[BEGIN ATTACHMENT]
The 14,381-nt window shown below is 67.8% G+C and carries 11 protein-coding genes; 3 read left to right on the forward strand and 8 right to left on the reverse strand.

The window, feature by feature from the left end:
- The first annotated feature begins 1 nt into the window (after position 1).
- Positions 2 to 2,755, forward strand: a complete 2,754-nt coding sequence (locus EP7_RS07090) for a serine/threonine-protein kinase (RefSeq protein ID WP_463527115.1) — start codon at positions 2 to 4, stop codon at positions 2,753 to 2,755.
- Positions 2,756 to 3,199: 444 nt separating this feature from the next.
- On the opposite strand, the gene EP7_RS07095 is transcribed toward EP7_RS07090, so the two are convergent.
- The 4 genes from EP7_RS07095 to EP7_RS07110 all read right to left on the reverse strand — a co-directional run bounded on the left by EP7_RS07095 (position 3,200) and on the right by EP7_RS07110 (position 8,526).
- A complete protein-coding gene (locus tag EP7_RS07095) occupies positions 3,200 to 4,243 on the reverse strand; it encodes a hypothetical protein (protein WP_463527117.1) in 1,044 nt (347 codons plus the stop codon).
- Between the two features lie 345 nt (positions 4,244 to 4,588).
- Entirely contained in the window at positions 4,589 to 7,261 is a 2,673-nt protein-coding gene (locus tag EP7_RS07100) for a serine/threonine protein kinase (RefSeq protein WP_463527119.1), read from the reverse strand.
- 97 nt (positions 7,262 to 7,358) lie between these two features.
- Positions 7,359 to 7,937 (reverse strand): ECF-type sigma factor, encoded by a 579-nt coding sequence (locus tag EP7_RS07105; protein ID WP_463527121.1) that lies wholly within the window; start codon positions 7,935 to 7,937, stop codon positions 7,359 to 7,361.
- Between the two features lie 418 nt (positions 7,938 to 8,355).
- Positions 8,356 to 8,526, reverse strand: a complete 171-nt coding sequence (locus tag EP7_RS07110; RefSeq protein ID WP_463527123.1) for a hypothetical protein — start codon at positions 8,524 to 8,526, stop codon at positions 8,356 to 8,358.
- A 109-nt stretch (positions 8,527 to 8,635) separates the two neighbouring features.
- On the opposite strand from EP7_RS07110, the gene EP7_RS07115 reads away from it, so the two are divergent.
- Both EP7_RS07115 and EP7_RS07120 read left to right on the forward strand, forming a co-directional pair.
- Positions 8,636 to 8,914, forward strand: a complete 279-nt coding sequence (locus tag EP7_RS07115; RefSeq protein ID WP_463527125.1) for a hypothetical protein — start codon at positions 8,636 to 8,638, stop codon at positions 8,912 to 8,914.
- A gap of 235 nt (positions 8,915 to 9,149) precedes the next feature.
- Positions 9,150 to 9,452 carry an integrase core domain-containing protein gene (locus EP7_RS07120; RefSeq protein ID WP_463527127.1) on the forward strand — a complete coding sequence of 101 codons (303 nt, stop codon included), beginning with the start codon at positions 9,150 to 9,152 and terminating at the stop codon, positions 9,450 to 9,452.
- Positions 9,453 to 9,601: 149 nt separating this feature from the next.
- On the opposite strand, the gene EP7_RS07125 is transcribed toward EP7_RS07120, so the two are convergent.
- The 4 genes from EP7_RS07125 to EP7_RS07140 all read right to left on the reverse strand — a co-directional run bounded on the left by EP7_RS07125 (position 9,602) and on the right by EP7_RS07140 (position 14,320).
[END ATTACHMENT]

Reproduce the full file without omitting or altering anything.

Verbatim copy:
The 14,381-nt window shown below is 67.8% G+C and carries 11 protein-coding genes; 3 read left to right on the forward strand and 8 right to left on the reverse strand.

The window, feature by feature from the left end:
- The first annotated feature begins 1 nt into the window (after position 1).
- Positions 2 to 2,755, forward strand: a complete 2,754-nt coding sequence (locus EP7_RS07090) for a serine/threonine-protein kinase (RefSeq protein ID WP_463527115.1) — start codon at positions 2 to 4, stop codon at positions 2,753 to 2,755.
- Positions 2,756 to 3,199: 444 nt separating this feature from the next.
- On the opposite strand, the gene EP7_RS07095 is transcribed toward EP7_RS07090, so the two are convergent.
- The 4 genes from EP7_RS07095 to EP7_RS07110 all read right to left on the reverse strand — a co-directional run bounded on the left by EP7_RS07095 (position 3,200) and on the right by EP7_RS07110 (position 8,526).
- A complete protein-coding gene (locus tag EP7_RS07095) occupies positions 3,200 to 4,243 on the reverse strand; it encodes a hypothetical protein (protein WP_463527117.1) in 1,044 nt (347 codons plus the stop codon).
- Between the two features lie 345 nt (positions 4,244 to 4,588).
- Entirely contained in the window at positions 4,589 to 7,261 is a 2,673-nt protein-coding gene (locus tag EP7_RS07100) for a serine/threonine protein kinase (RefSeq protein WP_463527119.1), read from the reverse strand.
- 97 nt (positions 7,262 to 7,358) lie between these two features.
- Positions 7,359 to 7,937 (reverse strand): ECF-type sigma factor, encoded by a 579-nt coding sequence (locus tag EP7_RS07105; protein ID WP_463527121.1) that lies wholly within the window; start codon positions 7,935 to 7,937, stop codon positions 7,359 to 7,361.
- Between the two features lie 418 nt (positions 7,938 to 8,355).
- Positions 8,356 to 8,526, reverse strand: a complete 171-nt coding sequence (locus tag EP7_RS07110; RefSeq protein ID WP_463527123.1) for a hypothetical protein — start codon at positions 8,524 to 8,526, stop codon at positions 8,356 to 8,358.
- A 109-nt stretch (positions 8,527 to 8,635) separates the two neighbouring features.
- On the opposite strand from EP7_RS07110, the gene EP7_RS07115 reads away from it, so the two are divergent.
- Both EP7_RS07115 and EP7_RS07120 read left to right on the forward strand, forming a co-directional pair.
- Positions 8,636 to 8,914, forward strand: a complete 279-nt coding sequence (locus tag EP7_RS07115; RefSeq protein ID WP_463527125.1) for a hypothetical protein — start codon at positions 8,636 to 8,638, stop codon at positions 8,912 to 8,914.
- A gap of 235 nt (positions 8,915 to 9,149) precedes the next feature.
- Positions 9,150 to 9,452 carry an integrase core domain-containing protein gene (locus EP7_RS07120; RefSeq protein ID WP_463527127.1) on the forward strand — a complete coding sequence of 101 codons (303 nt, stop codon included), beginning with the start codon at positions 9,150 to 9,152 and terminating at the stop codon, positions 9,450 to 9,452.
- Positions 9,453 to 9,601: 149 nt separating this feature from the next.
- On the opposite strand, the gene EP7_RS07125 is transcribed toward EP7_RS07120, so the two are convergent.
- The 4 genes from EP7_RS07125 to EP7_RS07140 all read right to left on the reverse strand — a co-directional run bounded on the left by EP7_RS07125 (position 9,602) and on the right by EP7_RS07140 (position 14,320).